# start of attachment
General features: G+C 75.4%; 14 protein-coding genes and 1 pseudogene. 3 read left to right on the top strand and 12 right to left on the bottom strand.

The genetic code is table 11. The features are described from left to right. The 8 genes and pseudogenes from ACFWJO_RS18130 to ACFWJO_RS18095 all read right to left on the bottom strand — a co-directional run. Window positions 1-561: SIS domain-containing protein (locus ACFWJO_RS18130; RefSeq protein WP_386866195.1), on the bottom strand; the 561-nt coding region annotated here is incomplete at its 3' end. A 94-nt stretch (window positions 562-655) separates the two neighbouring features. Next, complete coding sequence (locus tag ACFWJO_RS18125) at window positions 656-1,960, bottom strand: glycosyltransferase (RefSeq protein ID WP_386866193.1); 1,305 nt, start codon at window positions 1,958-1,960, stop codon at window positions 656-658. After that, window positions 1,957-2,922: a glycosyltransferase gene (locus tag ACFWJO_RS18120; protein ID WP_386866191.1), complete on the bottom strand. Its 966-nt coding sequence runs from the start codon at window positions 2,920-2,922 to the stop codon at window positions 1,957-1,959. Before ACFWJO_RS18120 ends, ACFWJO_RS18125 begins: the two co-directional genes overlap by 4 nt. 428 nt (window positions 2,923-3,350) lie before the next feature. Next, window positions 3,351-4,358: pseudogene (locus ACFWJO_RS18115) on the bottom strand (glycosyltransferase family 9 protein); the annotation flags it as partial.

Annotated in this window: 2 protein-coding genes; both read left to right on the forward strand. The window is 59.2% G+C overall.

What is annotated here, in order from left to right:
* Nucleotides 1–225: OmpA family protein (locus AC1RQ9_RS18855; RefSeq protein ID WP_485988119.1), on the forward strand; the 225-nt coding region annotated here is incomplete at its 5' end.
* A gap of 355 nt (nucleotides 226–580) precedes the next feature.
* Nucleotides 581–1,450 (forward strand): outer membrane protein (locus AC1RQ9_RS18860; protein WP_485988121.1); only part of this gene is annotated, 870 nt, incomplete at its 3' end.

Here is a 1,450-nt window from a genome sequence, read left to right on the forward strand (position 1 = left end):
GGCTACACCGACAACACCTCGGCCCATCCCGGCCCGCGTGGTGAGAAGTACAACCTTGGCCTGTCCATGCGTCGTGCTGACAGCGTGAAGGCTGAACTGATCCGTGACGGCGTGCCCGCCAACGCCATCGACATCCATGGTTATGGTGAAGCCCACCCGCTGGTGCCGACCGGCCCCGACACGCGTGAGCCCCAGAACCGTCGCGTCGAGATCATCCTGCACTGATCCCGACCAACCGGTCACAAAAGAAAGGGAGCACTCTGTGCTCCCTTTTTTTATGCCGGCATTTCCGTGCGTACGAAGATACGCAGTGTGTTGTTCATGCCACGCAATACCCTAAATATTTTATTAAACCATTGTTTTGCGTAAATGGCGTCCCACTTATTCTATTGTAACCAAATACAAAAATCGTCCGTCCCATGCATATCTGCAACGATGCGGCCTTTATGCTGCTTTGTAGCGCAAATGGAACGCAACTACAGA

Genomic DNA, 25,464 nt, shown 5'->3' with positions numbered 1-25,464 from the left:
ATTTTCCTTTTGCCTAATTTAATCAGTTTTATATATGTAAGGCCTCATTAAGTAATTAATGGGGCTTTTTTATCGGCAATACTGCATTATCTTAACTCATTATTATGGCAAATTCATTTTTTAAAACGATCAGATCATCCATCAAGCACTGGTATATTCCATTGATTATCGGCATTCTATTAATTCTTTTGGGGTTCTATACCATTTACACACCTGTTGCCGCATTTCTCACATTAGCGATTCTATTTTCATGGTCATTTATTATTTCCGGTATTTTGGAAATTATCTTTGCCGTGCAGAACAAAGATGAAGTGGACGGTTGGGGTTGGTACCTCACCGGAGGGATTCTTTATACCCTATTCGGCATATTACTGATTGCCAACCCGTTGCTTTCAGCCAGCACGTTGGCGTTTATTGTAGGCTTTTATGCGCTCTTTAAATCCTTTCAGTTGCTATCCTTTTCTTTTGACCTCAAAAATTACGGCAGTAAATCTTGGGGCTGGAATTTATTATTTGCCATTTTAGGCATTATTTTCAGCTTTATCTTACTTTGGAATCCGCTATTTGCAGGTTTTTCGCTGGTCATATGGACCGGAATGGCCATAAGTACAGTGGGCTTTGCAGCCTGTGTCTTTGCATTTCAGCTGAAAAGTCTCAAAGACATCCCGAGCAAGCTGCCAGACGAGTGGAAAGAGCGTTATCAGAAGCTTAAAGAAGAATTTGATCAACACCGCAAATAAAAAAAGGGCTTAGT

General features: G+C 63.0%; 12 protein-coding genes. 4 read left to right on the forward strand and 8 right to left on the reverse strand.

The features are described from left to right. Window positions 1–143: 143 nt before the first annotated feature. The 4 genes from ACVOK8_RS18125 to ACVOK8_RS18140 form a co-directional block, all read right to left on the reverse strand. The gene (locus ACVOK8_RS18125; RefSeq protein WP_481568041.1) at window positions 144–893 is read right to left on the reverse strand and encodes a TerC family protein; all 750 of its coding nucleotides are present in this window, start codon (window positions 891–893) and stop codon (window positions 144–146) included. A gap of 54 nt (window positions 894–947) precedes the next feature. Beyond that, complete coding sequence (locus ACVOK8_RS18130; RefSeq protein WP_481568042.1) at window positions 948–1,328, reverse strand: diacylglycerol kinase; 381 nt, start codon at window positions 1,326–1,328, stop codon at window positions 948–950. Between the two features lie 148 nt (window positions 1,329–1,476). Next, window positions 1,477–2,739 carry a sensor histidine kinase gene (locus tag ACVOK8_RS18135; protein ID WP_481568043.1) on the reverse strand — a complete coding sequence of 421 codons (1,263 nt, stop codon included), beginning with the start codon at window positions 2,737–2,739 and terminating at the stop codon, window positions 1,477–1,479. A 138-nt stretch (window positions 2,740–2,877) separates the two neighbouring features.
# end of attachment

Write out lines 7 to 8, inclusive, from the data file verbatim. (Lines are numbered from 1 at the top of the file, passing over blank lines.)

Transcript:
* Nucleotides 581–1,450 (forward strand): outer membrane protein (locus AC1RQ9_RS18860; protein WP_485988121.1); only part of this gene is annotated, 870 nt, incomplete at its 3' end.

Here is a 1,450-nt window from a genome sequence, read left to right on the forward strand (position 1 = left end):